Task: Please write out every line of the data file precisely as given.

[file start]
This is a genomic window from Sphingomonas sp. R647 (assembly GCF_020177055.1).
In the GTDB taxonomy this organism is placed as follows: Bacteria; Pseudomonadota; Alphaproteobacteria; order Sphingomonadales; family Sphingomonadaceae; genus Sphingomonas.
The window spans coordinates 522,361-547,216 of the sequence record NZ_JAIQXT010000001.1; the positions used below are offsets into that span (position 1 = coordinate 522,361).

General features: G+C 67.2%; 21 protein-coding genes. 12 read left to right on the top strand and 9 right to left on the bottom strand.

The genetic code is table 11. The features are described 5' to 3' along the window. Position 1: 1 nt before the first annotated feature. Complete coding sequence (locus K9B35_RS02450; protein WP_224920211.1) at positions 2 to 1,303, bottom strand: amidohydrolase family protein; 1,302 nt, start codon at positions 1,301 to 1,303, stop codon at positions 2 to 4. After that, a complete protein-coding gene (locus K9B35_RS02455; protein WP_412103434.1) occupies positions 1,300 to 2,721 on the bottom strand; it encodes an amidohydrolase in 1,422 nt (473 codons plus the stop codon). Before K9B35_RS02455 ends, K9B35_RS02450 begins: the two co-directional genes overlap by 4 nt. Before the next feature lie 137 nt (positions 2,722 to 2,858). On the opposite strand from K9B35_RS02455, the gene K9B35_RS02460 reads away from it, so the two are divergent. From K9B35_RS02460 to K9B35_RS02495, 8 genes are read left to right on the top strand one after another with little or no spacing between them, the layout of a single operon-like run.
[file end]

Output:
This is a genomic window from Sphingomonas sp. R647 (assembly GCF_020177055.1).
In the GTDB taxonomy this organism is placed as follows: Bacteria; Pseudomonadota; Alphaproteobacteria; order Sphingomonadales; family Sphingomonadaceae; genus Sphingomonas.
The window spans coordinates 522,361-547,216 of the sequence record NZ_JAIQXT010000001.1; the positions used below are offsets into that span (position 1 = coordinate 522,361).

General features: G+C 67.2%; 21 protein-coding genes. 12 read left to right on the top strand and 9 right to left on the bottom strand.

The genetic code is table 11. The features are described 5' to 3' along the window. Position 1: 1 nt before the first annotated feature. Complete coding sequence (locus K9B35_RS02450; protein WP_224920211.1) at positions 2 to 1,303, bottom strand: amidohydrolase family protein; 1,302 nt, start codon at positions 1,301 to 1,303, stop codon at positions 2 to 4. After that, a complete protein-coding gene (locus K9B35_RS02455; protein WP_412103434.1) occupies positions 1,300 to 2,721 on the bottom strand; it encodes an amidohydrolase in 1,422 nt (473 codons plus the stop codon). Before K9B35_RS02455 ends, K9B35_RS02450 begins: the two co-directional genes overlap by 4 nt. Before the next feature lie 137 nt (positions 2,722 to 2,858). On the opposite strand from K9B35_RS02455, the gene K9B35_RS02460 reads away from it, so the two are divergent. From K9B35_RS02460 to K9B35_RS02495, 8 genes are read left to right on the top strand one after another with little or no spacing between them, the layout of a single operon-like run.